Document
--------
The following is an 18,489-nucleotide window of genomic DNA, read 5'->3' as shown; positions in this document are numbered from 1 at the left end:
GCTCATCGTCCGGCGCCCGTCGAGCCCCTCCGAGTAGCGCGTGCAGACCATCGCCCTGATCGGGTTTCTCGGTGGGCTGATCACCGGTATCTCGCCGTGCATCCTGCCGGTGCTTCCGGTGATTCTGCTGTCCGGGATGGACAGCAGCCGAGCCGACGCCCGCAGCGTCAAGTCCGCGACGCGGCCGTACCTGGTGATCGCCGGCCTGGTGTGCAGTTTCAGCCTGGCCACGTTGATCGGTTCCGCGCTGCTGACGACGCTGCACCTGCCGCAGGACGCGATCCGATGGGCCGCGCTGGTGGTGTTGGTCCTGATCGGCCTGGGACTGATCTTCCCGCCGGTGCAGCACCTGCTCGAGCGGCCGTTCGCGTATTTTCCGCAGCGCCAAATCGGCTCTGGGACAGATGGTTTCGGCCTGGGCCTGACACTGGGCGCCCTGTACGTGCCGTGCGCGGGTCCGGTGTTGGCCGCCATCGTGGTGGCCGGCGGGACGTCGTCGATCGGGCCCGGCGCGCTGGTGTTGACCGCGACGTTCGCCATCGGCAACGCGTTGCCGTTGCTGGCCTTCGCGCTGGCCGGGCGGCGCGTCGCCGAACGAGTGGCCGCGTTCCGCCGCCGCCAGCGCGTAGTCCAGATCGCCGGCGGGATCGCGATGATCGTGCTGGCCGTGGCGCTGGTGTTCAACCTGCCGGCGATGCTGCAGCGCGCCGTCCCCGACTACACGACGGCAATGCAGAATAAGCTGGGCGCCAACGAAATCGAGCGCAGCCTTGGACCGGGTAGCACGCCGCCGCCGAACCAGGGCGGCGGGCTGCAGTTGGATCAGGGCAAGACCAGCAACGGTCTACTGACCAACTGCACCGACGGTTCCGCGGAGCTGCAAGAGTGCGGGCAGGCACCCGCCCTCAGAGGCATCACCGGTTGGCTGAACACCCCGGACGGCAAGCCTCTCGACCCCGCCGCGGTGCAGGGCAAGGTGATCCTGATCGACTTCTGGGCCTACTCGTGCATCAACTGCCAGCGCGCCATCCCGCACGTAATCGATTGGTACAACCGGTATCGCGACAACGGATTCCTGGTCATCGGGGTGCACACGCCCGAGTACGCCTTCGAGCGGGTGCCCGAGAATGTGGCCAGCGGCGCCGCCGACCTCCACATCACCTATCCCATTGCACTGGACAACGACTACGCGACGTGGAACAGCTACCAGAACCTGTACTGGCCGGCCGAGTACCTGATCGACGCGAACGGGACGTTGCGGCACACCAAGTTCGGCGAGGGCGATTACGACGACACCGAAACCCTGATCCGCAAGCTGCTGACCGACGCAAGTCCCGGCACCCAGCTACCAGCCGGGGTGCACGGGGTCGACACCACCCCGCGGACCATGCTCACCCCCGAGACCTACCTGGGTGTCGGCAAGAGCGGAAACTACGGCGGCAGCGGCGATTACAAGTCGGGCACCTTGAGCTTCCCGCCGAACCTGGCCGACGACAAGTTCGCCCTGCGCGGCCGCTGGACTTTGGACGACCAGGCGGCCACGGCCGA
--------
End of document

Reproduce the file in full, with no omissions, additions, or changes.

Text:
The following is an 18,489-nucleotide window of genomic DNA, read 5'->3' as shown; positions in this document are numbered from 1 at the left end:
GCTCATCGTCCGGCGCCCGTCGAGCCCCTCCGAGTAGCGCGTGCAGACCATCGCCCTGATCGGGTTTCTCGGTGGGCTGATCACCGGTATCTCGCCGTGCATCCTGCCGGTGCTTCCGGTGATTCTGCTGTCCGGGATGGACAGCAGCCGAGCCGACGCCCGCAGCGTCAAGTCCGCGACGCGGCCGTACCTGGTGATCGCCGGCCTGGTGTGCAGTTTCAGCCTGGCCACGTTGATCGGTTCCGCGCTGCTGACGACGCTGCACCTGCCGCAGGACGCGATCCGATGGGCCGCGCTGGTGGTGTTGGTCCTGATCGGCCTGGGACTGATCTTCCCGCCGGTGCAGCACCTGCTCGAGCGGCCGTTCGCGTATTTTCCGCAGCGCCAAATCGGCTCTGGGACAGATGGTTTCGGCCTGGGCCTGACACTGGGCGCCCTGTACGTGCCGTGCGCGGGTCCGGTGTTGGCCGCCATCGTGGTGGCCGGCGGGACGTCGTCGATCGGGCCCGGCGCGCTGGTGTTGACCGCGACGTTCGCCATCGGCAACGCGTTGCCGTTGCTGGCCTTCGCGCTGGCCGGGCGGCGCGTCGCCGAACGAGTGGCCGCGTTCCGCCGCCGCCAGCGCGTAGTCCAGATCGCCGGCGGGATCGCGATGATCGTGCTGGCCGTGGCGCTGGTGTTCAACCTGCCGGCGATGCTGCAGCGCGCCGTCCCCGACTACACGACGGCAATGCAGAATAAGCTGGGCGCCAACGAAATCGAGCGCAGCCTTGGACCGGGTAGCACGCCGCCGCCGAACCAGGGCGGCGGGCTGCAGTTGGATCAGGGCAAGACCAGCAACGGTCTACTGACCAACTGCACCGACGGTTCCGCGGAGCTGCAAGAGTGCGGGCAGGCACCCGCCCTCAGAGGCATCACCGGTTGGCTGAACACCCCGGACGGCAAGCCTCTCGACCCCGCCGCGGTGCAGGGCAAGGTGATCCTGATCGACTTCTGGGCCTACTCGTGCATCAACTGCCAGCGCGCCATCCCGCACGTAATCGATTGGTACAACCGGTATCGCGACAACGGATTCCTGGTCATCGGGGTGCACACGCCCGAGTACGCCTTCGAGCGGGTGCCCGAGAATGTGGCCAGCGGCGCCGCCGACCTCCACATCACCTATCCCATTGCACTGGACAACGACTACGCGACGTGGAACAGCTACCAGAACCTGTACTGGCCGGCCGAGTACCTGATCGACGCGAACGGGACGTTGCGGCACACCAAGTTCGGCGAGGGCGATTACGACGACACCGAAACCCTGATCCGCAAGCTGCTGACCGACGCAAGTCCCGGCACCCAGCTACCAGCCGGGGTGCACGGGGTCGACACCACCCCGCGGACCATGCTCACCCCCGAGACCTACCTGGGTGTCGGCAAGAGCGGAAACTACGGCGGCAGCGGCGATTACAAGTCGGGCACCTTGAGCTTCCCGCCGAACCTGGCCGACGACAAGTTCGCCCTGCGCGGCCGCTGGACTTTGGACGACCAGGCGGCCACGGCCGA